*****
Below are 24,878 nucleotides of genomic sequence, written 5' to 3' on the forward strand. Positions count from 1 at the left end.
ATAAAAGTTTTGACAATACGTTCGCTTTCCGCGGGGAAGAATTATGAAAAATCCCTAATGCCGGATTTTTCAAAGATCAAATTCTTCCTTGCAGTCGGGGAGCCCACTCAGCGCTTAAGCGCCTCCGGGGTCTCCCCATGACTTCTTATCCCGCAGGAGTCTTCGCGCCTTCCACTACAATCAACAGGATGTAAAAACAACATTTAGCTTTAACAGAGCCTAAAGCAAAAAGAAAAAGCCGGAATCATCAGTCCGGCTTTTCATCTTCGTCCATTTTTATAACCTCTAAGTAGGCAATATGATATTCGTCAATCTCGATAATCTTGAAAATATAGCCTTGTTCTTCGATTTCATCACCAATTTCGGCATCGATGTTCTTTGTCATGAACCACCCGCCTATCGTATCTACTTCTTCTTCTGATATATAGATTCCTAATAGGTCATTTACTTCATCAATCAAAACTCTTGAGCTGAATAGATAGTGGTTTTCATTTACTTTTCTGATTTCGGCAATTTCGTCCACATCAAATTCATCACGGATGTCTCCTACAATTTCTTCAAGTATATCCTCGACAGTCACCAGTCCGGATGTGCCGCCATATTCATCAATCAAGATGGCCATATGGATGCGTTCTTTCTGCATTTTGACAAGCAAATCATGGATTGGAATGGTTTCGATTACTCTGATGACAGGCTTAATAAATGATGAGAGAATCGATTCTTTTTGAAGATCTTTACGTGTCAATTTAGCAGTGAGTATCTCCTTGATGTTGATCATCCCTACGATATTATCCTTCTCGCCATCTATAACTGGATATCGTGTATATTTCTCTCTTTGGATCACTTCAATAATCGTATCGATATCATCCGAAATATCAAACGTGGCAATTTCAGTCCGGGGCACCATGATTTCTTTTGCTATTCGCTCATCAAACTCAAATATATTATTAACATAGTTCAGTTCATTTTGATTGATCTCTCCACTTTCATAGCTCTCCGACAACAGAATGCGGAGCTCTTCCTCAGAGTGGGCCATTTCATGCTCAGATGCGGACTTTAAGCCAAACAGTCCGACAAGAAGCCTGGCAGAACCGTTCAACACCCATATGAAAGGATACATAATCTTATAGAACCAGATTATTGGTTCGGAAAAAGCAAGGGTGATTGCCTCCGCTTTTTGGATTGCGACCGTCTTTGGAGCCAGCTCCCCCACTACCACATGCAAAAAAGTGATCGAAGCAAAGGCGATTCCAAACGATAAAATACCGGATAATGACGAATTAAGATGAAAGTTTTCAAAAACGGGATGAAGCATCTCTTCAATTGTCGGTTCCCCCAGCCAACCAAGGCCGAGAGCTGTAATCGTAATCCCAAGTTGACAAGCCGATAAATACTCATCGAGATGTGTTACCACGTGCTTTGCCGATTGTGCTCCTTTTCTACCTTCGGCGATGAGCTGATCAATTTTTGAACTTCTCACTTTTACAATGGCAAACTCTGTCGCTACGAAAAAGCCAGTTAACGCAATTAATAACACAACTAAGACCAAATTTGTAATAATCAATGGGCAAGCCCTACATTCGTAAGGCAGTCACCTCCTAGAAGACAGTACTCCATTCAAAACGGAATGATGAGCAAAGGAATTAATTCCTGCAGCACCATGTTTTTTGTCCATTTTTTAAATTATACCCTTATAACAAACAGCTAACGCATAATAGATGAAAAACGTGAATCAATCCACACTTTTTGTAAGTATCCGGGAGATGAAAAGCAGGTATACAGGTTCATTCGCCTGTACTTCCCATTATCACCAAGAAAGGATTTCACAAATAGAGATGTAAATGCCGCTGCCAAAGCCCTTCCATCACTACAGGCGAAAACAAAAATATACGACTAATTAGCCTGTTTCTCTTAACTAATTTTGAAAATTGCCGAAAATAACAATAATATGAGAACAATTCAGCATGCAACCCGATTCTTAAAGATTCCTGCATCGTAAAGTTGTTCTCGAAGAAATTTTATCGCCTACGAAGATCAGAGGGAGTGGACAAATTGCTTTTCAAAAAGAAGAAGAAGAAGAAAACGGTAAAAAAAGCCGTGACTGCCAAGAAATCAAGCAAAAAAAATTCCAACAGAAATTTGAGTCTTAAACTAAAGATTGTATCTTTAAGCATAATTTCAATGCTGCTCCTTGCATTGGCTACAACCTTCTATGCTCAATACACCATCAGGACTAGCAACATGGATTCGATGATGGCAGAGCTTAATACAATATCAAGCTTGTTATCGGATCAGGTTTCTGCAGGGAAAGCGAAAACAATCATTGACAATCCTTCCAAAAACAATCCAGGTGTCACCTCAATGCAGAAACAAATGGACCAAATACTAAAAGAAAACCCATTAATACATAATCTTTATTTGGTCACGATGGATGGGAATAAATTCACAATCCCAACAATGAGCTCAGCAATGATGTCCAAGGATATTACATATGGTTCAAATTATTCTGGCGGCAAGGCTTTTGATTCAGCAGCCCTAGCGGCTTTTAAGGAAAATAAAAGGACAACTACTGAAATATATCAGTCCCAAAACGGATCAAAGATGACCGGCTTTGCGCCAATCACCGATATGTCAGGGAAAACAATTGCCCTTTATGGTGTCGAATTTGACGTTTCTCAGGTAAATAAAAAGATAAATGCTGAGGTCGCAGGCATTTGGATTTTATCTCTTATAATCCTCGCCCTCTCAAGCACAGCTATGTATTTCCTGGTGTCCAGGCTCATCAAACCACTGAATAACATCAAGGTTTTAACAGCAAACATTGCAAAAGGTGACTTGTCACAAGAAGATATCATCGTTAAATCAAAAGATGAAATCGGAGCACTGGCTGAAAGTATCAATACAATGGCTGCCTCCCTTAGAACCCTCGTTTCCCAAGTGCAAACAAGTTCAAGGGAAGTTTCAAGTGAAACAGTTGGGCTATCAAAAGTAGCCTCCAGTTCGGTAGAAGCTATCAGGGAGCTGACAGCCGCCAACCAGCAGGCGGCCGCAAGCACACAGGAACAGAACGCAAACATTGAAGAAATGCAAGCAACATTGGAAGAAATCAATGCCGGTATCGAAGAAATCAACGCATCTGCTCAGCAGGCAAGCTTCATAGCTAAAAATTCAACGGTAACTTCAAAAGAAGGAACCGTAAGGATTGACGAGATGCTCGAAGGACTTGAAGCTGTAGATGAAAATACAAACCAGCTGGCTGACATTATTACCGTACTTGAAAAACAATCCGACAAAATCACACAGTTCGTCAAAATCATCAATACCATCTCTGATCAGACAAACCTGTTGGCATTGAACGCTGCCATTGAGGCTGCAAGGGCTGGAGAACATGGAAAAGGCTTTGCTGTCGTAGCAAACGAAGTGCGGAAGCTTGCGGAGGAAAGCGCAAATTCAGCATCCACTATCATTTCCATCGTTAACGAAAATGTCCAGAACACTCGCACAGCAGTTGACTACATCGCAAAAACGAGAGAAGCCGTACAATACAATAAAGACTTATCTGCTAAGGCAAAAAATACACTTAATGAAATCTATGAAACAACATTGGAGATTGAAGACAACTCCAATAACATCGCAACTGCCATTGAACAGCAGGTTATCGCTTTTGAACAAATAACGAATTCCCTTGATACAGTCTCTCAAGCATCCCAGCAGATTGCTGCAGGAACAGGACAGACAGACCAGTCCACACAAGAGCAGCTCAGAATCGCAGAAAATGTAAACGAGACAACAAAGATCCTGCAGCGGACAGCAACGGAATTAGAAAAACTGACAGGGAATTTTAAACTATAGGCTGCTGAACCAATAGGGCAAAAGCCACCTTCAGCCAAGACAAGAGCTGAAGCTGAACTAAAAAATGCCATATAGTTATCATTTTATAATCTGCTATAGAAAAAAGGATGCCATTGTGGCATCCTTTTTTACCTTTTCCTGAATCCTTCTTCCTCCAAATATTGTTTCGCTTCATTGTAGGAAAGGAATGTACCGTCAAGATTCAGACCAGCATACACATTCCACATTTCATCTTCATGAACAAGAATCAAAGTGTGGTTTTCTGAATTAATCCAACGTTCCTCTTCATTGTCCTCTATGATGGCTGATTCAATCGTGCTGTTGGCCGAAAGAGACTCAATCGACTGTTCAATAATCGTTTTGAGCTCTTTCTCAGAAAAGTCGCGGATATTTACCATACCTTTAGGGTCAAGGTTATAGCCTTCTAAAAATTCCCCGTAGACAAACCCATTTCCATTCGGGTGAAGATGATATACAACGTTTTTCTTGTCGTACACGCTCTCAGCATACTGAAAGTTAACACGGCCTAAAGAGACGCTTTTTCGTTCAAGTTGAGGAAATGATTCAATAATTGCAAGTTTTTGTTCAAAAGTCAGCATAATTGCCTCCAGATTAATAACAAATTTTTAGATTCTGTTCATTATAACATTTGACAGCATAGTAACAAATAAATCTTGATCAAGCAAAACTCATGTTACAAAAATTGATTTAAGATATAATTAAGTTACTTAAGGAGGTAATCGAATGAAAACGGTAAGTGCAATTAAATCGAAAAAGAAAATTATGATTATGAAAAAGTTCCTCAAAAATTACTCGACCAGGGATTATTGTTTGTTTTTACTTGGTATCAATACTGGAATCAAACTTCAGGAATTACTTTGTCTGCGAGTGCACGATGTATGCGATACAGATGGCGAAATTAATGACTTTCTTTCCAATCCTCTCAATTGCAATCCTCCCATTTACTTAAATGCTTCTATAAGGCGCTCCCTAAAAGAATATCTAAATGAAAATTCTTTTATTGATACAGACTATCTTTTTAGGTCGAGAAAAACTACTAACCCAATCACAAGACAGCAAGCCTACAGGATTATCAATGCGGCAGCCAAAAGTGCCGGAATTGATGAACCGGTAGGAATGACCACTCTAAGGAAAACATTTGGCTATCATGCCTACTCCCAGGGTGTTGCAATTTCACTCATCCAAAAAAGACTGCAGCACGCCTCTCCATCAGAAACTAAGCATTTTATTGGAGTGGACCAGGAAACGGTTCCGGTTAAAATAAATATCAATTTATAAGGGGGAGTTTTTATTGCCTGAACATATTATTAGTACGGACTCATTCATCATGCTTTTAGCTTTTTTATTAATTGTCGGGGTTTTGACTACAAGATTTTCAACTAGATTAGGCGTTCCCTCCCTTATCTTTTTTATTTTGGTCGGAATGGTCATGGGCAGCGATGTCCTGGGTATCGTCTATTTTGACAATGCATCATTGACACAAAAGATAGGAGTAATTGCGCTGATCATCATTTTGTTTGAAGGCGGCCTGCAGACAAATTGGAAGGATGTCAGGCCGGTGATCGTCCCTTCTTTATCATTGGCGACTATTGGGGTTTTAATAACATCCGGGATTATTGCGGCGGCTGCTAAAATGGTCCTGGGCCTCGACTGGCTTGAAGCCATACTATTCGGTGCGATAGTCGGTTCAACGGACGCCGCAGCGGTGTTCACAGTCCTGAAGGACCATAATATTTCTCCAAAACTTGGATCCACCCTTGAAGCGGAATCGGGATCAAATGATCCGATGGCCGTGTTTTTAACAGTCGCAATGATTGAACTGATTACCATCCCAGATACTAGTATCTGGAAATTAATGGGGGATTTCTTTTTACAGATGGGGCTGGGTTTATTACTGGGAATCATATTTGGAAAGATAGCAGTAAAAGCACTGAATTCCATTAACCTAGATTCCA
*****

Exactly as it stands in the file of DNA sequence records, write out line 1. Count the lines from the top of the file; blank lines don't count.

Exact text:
Below are 24,878 nucleotides of genomic sequence, written 5' to 3' on the forward strand. Positions count from 1 at the left end.